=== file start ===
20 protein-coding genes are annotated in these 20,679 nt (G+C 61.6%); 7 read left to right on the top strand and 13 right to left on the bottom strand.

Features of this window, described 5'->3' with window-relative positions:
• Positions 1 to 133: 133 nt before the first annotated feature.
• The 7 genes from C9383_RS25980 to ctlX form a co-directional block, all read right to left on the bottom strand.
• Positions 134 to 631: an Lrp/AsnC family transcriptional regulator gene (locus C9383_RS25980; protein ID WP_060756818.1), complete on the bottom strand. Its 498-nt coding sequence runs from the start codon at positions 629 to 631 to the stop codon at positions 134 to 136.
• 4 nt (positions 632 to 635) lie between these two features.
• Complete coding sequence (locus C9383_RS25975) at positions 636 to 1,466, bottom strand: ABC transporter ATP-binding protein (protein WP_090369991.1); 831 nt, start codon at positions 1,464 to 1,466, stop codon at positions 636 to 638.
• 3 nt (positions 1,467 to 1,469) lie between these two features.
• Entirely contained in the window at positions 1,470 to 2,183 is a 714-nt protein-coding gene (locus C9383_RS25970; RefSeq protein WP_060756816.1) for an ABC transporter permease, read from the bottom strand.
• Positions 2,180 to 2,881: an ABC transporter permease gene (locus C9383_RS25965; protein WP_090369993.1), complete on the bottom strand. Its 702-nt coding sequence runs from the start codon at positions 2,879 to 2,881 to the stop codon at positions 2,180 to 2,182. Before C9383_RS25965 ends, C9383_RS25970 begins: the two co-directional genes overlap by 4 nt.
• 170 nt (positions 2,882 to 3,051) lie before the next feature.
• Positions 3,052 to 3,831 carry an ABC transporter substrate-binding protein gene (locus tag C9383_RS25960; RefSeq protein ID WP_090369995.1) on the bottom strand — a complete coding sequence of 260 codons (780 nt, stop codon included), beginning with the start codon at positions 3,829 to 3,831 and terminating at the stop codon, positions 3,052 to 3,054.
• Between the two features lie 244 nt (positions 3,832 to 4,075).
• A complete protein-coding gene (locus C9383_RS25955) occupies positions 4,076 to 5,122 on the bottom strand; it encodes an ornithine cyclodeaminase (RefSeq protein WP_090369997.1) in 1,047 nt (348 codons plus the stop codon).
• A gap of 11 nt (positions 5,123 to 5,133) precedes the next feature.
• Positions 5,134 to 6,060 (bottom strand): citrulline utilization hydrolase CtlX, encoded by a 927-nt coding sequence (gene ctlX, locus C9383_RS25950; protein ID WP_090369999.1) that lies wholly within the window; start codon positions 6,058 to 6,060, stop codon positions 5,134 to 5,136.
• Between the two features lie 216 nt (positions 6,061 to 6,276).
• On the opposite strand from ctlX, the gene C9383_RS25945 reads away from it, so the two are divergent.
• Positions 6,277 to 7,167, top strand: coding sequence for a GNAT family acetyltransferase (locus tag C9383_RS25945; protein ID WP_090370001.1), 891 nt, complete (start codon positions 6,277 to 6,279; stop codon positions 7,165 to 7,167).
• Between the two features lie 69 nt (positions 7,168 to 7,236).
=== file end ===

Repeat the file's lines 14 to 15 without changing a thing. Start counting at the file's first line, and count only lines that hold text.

• A complete protein-coding gene (locus C9383_RS25955) occupies positions 4,076 to 5,122 on the bottom strand; it encodes an ornithine cyclodeaminase (RefSeq protein WP_090369997.1) in 1,047 nt (348 codons plus the stop codon).
• A gap of 11 nt (positions 5,123 to 5,133) precedes the next feature.